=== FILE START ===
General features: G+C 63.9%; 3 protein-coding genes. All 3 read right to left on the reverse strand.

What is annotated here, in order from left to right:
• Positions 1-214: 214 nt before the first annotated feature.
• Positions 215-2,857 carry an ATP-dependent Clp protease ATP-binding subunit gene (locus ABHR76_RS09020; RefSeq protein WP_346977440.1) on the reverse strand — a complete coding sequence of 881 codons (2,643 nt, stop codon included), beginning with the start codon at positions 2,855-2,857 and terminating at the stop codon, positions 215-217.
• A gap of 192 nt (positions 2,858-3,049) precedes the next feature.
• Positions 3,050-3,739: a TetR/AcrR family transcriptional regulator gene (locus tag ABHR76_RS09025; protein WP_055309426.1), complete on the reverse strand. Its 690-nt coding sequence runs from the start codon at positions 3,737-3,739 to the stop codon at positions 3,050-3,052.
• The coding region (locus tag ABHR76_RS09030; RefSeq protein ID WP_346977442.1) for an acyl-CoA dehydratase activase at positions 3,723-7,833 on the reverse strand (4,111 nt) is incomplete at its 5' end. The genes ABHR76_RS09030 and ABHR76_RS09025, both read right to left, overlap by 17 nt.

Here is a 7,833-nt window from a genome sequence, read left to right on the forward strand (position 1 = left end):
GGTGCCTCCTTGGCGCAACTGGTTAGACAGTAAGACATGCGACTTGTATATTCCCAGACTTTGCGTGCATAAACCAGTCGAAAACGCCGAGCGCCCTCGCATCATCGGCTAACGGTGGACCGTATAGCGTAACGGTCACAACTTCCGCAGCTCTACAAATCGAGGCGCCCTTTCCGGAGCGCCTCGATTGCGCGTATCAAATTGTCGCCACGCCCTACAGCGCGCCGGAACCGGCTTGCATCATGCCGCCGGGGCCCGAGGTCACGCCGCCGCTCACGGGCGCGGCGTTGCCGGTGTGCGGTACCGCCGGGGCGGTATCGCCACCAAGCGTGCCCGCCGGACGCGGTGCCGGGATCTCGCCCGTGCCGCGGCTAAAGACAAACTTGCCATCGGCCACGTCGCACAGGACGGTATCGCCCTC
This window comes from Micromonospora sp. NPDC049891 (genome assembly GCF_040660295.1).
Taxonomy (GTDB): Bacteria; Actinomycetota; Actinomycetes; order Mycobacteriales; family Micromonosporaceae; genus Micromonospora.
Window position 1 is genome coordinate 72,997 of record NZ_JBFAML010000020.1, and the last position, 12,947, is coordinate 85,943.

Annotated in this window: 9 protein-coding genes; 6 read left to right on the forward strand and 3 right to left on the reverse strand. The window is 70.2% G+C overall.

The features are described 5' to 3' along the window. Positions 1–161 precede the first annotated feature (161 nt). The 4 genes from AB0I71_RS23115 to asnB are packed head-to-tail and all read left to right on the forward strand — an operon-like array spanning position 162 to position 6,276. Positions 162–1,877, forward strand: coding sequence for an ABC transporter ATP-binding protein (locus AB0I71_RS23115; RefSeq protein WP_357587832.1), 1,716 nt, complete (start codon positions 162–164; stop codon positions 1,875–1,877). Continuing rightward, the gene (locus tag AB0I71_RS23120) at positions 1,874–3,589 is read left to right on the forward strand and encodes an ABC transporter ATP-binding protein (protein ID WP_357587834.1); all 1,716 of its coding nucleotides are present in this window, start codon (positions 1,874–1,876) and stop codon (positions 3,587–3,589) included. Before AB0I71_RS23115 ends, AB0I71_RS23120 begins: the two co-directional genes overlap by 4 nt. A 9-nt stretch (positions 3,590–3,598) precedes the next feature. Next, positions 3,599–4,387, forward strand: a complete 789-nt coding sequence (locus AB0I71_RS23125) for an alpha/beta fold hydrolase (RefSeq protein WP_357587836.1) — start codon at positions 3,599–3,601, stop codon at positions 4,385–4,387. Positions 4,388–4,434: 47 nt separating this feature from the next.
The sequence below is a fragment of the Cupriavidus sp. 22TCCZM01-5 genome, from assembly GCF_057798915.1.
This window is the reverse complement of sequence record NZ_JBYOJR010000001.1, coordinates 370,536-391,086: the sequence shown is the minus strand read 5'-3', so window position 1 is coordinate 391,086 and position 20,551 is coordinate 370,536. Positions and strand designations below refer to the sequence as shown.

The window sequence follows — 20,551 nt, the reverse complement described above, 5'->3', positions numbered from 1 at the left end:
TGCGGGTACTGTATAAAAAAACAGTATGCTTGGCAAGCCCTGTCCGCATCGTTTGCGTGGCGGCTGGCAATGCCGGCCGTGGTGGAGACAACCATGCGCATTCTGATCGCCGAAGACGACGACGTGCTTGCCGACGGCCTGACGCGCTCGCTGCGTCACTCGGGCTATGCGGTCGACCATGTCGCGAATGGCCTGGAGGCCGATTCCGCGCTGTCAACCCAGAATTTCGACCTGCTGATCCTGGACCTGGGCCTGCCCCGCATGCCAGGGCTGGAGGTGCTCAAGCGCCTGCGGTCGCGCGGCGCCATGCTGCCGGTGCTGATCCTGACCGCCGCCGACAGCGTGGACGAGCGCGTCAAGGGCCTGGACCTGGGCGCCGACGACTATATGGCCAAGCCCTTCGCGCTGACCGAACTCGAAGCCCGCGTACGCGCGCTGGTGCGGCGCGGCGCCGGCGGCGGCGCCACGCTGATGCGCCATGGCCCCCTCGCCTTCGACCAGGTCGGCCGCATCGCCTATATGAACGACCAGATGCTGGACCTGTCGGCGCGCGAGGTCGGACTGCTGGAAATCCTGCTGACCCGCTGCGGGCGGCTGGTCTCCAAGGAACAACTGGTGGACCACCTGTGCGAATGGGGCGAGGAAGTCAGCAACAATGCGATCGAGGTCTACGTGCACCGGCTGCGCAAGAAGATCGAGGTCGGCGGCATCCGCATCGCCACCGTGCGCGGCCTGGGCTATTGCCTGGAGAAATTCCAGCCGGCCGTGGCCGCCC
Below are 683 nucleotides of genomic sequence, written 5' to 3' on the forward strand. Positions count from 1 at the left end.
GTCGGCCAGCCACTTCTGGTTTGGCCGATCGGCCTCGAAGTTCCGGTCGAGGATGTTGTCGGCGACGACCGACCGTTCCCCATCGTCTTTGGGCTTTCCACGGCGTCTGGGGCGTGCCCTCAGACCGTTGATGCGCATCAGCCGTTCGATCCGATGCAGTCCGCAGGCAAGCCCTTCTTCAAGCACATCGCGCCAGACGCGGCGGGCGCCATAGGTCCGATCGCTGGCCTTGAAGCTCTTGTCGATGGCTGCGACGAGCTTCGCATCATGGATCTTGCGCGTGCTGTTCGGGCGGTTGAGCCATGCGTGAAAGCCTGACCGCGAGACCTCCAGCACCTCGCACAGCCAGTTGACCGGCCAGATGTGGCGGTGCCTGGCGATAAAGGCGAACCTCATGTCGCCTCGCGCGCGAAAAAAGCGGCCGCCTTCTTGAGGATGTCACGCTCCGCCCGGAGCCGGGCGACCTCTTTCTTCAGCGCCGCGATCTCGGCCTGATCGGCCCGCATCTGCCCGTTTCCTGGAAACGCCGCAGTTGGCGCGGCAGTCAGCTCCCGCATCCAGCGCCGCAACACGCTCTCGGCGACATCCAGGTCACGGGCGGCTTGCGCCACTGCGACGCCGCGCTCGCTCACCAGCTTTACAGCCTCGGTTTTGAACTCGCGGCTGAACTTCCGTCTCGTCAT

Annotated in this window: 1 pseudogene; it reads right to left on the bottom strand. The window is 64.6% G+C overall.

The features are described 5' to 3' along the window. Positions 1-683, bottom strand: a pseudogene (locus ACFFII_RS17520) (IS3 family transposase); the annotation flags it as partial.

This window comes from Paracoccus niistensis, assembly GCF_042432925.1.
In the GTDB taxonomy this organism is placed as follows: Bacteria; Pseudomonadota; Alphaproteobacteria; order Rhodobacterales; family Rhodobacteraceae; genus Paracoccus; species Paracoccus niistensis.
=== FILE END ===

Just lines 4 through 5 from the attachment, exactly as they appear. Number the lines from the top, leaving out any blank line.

• Positions 215-2,857 carry an ATP-dependent Clp protease ATP-binding subunit gene (locus ABHR76_RS09020; RefSeq protein WP_346977440.1) on the reverse strand — a complete coding sequence of 881 codons (2,643 nt, stop codon included), beginning with the start codon at positions 2,855-2,857 and terminating at the stop codon, positions 215-217.
• A gap of 192 nt (positions 2,858-3,049) precedes the next feature.